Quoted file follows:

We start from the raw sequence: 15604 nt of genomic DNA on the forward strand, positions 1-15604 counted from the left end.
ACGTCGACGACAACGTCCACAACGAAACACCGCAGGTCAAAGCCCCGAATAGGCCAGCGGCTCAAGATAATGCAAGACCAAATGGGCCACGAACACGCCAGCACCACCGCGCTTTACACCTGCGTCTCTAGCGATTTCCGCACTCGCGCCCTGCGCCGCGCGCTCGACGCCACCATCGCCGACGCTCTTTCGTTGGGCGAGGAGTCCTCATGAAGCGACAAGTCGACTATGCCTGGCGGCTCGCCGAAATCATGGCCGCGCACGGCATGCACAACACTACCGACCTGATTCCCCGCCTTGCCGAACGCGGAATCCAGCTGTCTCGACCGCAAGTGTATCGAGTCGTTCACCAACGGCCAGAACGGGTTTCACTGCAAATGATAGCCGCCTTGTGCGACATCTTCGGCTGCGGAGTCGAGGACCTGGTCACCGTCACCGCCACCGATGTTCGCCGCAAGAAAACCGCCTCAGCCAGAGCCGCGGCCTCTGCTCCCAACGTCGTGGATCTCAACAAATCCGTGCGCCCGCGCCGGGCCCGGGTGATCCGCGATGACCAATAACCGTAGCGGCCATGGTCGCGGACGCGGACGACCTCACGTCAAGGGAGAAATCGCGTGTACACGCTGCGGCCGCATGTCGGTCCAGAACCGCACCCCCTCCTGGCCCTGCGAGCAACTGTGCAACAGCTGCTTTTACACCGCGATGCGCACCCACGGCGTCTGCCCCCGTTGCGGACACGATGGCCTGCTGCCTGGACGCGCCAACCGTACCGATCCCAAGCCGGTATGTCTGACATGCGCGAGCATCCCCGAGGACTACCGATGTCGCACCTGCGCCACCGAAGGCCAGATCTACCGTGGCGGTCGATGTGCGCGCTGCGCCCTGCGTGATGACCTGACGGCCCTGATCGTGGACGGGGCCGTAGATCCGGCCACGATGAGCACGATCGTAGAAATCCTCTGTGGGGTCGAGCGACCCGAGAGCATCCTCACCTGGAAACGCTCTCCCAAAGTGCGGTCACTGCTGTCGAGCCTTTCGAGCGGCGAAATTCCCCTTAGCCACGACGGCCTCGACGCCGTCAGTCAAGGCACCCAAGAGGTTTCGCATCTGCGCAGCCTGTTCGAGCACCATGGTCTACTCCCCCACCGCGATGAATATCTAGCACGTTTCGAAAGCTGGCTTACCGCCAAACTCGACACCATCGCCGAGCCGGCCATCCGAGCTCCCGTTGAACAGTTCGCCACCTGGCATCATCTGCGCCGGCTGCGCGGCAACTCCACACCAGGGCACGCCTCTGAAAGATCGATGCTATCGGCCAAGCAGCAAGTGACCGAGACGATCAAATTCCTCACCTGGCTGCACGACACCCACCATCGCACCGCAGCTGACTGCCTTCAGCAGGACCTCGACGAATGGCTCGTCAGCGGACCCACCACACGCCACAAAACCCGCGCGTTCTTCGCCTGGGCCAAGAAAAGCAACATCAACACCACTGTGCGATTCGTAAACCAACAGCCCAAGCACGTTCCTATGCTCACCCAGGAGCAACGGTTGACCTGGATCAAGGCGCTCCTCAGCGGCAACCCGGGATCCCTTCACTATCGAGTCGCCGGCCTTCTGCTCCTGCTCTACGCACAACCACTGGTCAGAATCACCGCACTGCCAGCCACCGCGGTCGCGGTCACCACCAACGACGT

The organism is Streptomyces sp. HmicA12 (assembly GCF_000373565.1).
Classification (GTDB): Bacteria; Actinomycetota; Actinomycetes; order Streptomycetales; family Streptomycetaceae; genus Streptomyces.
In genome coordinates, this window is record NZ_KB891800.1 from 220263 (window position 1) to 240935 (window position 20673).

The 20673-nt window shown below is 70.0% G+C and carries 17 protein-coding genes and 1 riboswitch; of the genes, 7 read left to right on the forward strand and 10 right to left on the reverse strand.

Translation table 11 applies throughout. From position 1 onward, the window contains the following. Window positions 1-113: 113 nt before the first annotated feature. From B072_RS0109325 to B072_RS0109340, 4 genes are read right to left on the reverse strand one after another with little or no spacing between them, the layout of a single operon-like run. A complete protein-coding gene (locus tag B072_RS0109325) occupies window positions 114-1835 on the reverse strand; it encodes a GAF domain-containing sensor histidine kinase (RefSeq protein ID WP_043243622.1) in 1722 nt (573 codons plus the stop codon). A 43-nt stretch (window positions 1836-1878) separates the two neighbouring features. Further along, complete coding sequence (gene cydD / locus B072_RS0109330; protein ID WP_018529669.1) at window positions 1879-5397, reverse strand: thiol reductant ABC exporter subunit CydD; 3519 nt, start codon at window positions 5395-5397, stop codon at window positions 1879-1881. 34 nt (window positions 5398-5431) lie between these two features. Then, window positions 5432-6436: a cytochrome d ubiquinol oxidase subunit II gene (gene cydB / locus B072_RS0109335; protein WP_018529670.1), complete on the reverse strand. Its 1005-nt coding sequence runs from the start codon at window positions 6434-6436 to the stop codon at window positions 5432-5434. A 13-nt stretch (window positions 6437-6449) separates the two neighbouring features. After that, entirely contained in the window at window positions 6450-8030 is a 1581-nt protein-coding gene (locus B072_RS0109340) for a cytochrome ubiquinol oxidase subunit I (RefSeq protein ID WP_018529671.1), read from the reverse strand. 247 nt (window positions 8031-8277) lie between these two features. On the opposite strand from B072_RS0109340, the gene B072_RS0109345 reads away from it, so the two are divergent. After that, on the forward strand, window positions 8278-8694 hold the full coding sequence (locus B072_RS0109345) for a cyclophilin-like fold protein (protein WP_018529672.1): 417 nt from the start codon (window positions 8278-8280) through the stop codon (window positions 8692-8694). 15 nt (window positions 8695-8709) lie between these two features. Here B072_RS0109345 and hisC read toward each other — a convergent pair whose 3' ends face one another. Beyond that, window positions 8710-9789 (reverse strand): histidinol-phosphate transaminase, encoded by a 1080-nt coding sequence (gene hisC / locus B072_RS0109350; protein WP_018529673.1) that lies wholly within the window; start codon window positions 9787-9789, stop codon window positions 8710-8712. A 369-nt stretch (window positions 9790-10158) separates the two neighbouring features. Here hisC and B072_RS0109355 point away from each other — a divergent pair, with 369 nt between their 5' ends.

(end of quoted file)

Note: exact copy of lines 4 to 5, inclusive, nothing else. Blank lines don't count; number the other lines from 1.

Classification (GTDB): Bacteria; Actinomycetota; Actinomycetes; order Streptomycetales; family Streptomycetaceae; genus Streptomyces.
In genome coordinates, this window is record NZ_KB891800.1 from 220263 (window position 1) to 240935 (window position 20673).